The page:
The Gift of Transparency
Janet Morris Grimes
The process of penning a personal story, for the writer, is similar to standing on a stage, donned in only a bikini, lining up for a beauty contest. Exposed and unprotected, the writer unleashes all that she has to offer, timidly waiting to be evaluated, judged and even criticized for doing so. But rather than focusing on the contestant’s physical beauty, smile, shape, walk, talk, etc., the spotlight falls squarely on her deepest emotions, betrayals, suffering, fears and dreams. And instead of a trio of judges, there are thousands; each one as valued as the next.
Such is the case for Author, Mary Demuth, whose personal memoir, Thin Places, hits bookshelves on February 1st.
“Why would you splay out your life in this way?” she was once asked.
“Because I don’t want them to feel alone,” she answered, referring to her readers, who in turn, also serve as the judges in her beauty contest.
Mary’s story is that of a little girl who faced sexual abuse, neglect, drug-using parents, fear, and even the death of a parent. Though she is forced to relive these experiences in order to share her story, the focus of the book is on the hope of God through these trials. As God rescued her from a past that could have easily led to a path of downward spirals, this story focuses on the “thin places” in her life, or places where she could clearly feel the presence of God, long before she recognized the need for Him or knew how to put her feelings into words.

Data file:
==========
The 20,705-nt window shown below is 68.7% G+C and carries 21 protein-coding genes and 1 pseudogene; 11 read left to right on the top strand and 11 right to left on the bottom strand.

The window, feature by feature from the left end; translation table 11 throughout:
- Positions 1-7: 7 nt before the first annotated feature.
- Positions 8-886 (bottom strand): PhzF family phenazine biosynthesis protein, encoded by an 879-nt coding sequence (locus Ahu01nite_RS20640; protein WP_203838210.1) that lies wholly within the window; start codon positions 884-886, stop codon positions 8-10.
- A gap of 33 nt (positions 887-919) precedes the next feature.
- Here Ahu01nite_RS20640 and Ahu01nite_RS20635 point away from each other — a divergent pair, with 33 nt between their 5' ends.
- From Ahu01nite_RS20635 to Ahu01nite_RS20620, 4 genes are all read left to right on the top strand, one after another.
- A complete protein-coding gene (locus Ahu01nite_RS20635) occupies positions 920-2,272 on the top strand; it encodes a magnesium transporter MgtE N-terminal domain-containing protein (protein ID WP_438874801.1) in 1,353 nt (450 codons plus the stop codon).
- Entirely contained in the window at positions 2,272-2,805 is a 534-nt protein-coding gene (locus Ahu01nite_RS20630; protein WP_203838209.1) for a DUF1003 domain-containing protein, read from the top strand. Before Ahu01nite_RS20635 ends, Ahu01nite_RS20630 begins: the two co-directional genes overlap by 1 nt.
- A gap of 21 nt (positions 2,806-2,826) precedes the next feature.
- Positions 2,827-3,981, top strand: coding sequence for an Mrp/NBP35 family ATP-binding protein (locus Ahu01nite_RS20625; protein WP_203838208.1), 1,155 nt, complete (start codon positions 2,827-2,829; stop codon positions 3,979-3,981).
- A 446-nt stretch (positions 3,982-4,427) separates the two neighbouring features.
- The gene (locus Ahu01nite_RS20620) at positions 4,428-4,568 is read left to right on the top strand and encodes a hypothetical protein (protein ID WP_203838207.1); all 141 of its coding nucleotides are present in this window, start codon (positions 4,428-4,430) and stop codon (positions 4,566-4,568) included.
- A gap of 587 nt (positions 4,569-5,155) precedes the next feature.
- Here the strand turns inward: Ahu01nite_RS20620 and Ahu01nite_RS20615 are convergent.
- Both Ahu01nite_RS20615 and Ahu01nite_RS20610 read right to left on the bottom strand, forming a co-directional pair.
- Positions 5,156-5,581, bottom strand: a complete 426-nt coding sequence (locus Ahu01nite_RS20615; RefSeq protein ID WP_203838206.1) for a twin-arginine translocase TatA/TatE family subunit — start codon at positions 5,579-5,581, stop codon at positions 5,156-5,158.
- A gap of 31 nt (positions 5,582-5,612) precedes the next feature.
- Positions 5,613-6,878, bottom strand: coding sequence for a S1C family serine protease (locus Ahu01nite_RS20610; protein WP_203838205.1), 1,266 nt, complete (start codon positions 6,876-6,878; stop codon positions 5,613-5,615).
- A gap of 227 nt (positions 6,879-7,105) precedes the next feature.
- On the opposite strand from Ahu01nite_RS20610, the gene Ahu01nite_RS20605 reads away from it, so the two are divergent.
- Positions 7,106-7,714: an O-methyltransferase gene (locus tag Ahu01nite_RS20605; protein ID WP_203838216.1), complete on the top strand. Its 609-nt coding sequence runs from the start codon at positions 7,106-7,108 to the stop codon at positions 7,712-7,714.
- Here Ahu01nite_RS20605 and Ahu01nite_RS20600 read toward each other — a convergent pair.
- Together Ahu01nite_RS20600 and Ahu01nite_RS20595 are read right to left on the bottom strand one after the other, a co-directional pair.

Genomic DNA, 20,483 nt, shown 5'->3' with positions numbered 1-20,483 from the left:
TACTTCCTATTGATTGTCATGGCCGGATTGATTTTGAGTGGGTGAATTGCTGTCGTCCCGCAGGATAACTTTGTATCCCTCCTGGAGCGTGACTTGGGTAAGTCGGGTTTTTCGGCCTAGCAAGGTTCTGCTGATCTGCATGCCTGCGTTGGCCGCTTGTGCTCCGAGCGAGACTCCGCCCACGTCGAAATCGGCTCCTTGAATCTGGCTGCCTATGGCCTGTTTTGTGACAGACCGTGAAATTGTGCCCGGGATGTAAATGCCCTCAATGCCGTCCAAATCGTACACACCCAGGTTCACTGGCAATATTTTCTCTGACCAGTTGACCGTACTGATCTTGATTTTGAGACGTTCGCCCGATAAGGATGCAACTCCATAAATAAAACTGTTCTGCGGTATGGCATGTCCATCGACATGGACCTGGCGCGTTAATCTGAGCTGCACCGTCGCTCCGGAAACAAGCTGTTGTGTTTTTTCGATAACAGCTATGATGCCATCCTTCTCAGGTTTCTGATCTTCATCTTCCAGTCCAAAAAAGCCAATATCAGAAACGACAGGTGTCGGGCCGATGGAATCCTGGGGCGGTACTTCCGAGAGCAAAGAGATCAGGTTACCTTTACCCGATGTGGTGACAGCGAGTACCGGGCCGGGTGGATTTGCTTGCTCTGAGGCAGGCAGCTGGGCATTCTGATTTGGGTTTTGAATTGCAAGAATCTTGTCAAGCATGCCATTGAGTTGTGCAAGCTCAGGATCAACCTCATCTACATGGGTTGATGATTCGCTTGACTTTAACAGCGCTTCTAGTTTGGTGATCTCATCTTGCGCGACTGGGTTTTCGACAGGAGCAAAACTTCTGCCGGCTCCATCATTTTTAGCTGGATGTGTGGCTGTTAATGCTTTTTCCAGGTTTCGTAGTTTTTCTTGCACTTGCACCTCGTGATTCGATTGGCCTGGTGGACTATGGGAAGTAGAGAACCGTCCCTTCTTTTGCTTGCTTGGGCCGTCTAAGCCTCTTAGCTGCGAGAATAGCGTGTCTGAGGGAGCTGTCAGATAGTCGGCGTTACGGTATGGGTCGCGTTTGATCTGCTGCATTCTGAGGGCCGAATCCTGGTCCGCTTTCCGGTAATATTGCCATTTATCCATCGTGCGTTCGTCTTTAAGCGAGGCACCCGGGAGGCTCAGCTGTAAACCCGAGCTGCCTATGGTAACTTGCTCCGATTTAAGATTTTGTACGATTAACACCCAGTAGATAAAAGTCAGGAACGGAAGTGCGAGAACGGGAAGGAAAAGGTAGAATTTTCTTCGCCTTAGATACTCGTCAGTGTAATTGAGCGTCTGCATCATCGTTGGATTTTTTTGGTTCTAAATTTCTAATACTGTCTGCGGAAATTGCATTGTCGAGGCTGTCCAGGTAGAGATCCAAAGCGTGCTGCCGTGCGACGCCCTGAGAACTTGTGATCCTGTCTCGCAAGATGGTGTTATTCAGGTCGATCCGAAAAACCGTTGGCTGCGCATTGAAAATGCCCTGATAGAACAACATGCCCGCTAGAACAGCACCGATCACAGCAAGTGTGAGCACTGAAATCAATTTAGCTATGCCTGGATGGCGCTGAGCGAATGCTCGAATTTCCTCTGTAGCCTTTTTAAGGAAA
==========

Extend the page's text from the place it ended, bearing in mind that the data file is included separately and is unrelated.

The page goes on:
“Jesus says truth sets people free. This is my way of doing that—of telling the stark truth on the page so others can be set free.” Mary explains, readily admitting that by sharing her story, she has been set free from the grips of her past as well.
Everyone has a story to tell; perhaps true healing only comes to those willing to tear down the walls and become truly transparent, even in front of strangers.
And today, as Mary stands on her stage, waiting to see how her story will be received, I suspect she may find herself in another of those “thin places.”
But such is required for those willing to give the gift of transparency.
For additional information on Mary and all of her books, see www.marydemuth.com.
Janet Morris Grimes
Any day spent writing is the best day of my life...
Have you ever experienced a "God Incident?" I had never read Mary DeMuth until I read A Slow Burn, which I had just posted yesterday. Immediately after I received this: "This is more of a story on author, Mary Demuth rather than a book review." That's what I call a God Incident!
Thanks Janet! You may meet Janet on her web site by clicking the article title!